Digital Advertising Caching
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Dec 17

What is: Caching?

You could say the internet is just full of hoarders… but in a good way. If you have been on the internet at all (which we’re guessing is a yes) you have probably heard the word ‘Cache’ or ‘Cashing’ thrown around. But what does it mean, how is it used and why should digital marketers care? Here is the ‘What’, ‘How’, and ‘Why’ behind ‘Cache’ or ‘Cashing’.


In the very simplest of definitions, the cache is a snapshot of a web page that Google creates and stores after they have indexed a page. When pages are indexed, they are categorized and filed within Google’s indexers, but they do not actively search through millions of web pages every time that page is called up. Instead, the snapshot of that page is searched, since it is easier to access. This is helpful to track user activity through the use of tags like Choozle’s Smart Tag Container. 


Technically, cache exists in two ways: as an image of a web page and as a “text-only” version of a page’s content. It is possible to see either one of these by searching on Google and examining the search results. Below the active link to a page, there is another URL in green. When this is clicked on, it gives a person the option to see this cached, image version of the page. This is the most recent snapshot that Google has stored. When the page is viewed there is a note stating “…the website may have been changed, but as of the date noted, this was the most current cache…” Within that note will also be a link to a text-only version of the cache, which is actually of much greater importance when it comes to SEO.


There are two main reasons that web caches are used:
Reduce time delay: Because your computer has a version of the site already stored, it takes less time for it to get the representation and display it.
Reduce network traffic: Because representations are reused, it reduces the amount of bandwidth used by a client. This saves money if the client is paying for traffic, and keeps their bandwidth requirements lower and more manageable.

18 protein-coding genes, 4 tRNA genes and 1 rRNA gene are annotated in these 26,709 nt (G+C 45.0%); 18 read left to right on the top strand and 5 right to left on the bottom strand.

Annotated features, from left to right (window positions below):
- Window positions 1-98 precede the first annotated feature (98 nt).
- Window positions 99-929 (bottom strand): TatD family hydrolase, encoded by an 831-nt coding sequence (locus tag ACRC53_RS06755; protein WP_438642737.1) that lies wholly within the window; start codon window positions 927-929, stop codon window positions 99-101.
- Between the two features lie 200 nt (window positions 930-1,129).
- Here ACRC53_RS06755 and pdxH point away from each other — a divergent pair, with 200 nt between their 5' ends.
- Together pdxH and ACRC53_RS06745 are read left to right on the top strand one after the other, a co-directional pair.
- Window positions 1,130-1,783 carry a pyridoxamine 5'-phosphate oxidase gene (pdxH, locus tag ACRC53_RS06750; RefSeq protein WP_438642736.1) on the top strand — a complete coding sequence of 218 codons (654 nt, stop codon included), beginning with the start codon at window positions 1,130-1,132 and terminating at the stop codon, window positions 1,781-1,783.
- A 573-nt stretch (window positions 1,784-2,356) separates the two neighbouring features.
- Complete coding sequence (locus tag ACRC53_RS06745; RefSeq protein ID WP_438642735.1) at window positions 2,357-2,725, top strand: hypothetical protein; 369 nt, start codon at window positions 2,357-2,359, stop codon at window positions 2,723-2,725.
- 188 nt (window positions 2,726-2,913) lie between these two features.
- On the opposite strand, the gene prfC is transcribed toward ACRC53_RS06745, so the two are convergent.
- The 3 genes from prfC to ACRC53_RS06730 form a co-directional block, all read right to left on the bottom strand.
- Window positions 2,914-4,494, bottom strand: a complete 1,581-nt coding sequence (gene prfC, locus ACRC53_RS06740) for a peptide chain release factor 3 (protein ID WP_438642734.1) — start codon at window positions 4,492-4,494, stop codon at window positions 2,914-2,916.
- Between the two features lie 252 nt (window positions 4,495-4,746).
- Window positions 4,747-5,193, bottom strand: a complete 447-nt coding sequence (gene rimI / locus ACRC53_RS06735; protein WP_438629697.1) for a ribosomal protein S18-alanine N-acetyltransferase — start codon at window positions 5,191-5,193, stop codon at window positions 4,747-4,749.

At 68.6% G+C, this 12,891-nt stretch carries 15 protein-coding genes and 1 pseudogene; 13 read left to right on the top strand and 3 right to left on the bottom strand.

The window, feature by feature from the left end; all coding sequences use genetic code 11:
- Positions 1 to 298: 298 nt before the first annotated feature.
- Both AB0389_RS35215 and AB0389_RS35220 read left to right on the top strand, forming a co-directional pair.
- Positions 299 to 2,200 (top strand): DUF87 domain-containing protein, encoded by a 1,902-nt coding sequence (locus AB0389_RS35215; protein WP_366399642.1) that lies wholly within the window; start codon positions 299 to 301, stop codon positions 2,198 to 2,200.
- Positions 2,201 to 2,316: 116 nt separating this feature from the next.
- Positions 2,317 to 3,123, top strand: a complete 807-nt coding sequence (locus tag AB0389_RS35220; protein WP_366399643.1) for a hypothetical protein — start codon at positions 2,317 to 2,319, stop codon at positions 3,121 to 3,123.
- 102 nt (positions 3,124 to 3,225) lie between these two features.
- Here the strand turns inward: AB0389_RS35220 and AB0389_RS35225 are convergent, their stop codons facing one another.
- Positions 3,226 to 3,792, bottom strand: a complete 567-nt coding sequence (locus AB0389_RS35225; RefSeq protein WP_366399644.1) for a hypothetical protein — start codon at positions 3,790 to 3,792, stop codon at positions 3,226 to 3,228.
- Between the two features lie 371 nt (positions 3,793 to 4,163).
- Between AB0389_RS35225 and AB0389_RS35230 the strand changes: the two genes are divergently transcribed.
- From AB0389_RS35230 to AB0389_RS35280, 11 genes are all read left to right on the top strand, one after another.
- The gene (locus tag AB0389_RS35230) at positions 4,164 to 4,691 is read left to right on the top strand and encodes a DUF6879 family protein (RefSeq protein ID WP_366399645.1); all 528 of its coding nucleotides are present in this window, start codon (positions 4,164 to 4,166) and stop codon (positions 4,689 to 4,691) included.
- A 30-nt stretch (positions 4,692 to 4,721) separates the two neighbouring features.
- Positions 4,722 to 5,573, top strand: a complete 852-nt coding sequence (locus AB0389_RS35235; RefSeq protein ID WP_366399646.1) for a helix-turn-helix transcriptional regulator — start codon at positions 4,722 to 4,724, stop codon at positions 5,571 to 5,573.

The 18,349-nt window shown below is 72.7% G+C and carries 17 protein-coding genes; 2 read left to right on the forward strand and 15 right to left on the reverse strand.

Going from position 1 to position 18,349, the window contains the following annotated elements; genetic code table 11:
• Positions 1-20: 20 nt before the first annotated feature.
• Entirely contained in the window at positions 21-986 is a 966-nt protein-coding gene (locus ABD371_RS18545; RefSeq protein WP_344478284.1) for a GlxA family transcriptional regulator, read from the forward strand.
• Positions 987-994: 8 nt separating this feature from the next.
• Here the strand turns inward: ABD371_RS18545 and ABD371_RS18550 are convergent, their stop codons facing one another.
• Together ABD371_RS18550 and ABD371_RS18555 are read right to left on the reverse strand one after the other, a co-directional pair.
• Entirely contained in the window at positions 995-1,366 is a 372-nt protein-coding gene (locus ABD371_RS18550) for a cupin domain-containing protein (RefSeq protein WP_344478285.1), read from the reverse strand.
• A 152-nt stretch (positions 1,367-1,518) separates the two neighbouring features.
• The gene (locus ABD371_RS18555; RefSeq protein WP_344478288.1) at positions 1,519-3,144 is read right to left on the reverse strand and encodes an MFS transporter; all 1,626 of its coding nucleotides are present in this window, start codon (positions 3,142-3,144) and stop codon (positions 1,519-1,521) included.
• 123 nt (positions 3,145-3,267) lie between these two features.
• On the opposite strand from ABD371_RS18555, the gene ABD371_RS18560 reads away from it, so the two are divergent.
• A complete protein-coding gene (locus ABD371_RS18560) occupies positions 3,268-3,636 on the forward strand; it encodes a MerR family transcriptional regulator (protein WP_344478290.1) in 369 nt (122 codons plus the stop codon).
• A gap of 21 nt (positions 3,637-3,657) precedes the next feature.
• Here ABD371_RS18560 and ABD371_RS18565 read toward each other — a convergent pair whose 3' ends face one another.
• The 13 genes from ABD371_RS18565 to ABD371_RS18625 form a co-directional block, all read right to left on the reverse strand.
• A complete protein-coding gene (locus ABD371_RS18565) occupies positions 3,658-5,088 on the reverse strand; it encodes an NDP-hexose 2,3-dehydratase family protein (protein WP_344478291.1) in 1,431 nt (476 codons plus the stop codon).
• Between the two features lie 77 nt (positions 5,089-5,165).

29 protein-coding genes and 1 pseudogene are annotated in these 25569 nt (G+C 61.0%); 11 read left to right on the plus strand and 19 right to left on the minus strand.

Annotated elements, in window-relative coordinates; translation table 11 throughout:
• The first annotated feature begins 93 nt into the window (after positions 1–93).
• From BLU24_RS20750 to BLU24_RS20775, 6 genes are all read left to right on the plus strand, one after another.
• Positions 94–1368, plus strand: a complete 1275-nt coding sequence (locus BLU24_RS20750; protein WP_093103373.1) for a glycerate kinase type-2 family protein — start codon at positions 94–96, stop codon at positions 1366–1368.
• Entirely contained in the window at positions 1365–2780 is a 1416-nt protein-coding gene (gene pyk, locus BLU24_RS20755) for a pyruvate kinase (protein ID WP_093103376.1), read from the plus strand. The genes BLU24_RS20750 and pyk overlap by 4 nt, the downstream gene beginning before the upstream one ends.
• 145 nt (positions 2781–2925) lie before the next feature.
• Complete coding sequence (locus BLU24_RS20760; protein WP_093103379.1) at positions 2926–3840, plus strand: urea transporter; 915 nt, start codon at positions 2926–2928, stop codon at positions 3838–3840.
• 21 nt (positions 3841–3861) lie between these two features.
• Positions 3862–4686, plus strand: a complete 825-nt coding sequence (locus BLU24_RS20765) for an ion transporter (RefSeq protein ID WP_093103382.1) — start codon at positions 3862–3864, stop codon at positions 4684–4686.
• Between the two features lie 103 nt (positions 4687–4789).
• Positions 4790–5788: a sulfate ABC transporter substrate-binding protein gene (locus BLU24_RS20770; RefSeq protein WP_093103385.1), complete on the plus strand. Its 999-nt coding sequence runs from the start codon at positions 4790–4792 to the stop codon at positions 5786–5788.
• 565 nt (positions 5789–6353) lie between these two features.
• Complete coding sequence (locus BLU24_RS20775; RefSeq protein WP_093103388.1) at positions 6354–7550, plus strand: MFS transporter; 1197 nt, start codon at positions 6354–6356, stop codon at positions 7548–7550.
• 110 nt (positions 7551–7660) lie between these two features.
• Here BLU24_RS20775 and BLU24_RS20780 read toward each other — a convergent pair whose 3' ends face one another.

The text-only version of page cache is important for digital advertising as it provides a scaled-down version of pure site content—minus design elements, media files and everything else. Viewing this provides one with an idea as to what keywords and content indexers are actually being seen, and what elements of the page are meaningless to a search. The text version is what Google reads when it indexes, so content must be created with this in mind and using keywords in the most advantageous ways. Alt-text keywords are helpful at times, but if the actual cached page text does not contain enough quality content, with appropriately used keywords, indexers will not find enough relevance to give a page priority.

About The Author

Megan Sullivan-Jenks is director of marketing & communications at Choozle – Easy Digital Advertising®. A self-proclaimed tinkerer, Megan's a problem solver for marketing and advertising strategies and execution. From nonprofits to consumer goods and software, she's an expert at creating online and offline marketing & communications strategies that are engaging and results-driven. Outside of the office, Megan rolls up her sleeves to enjoy all things DIY like sewing and woodworking.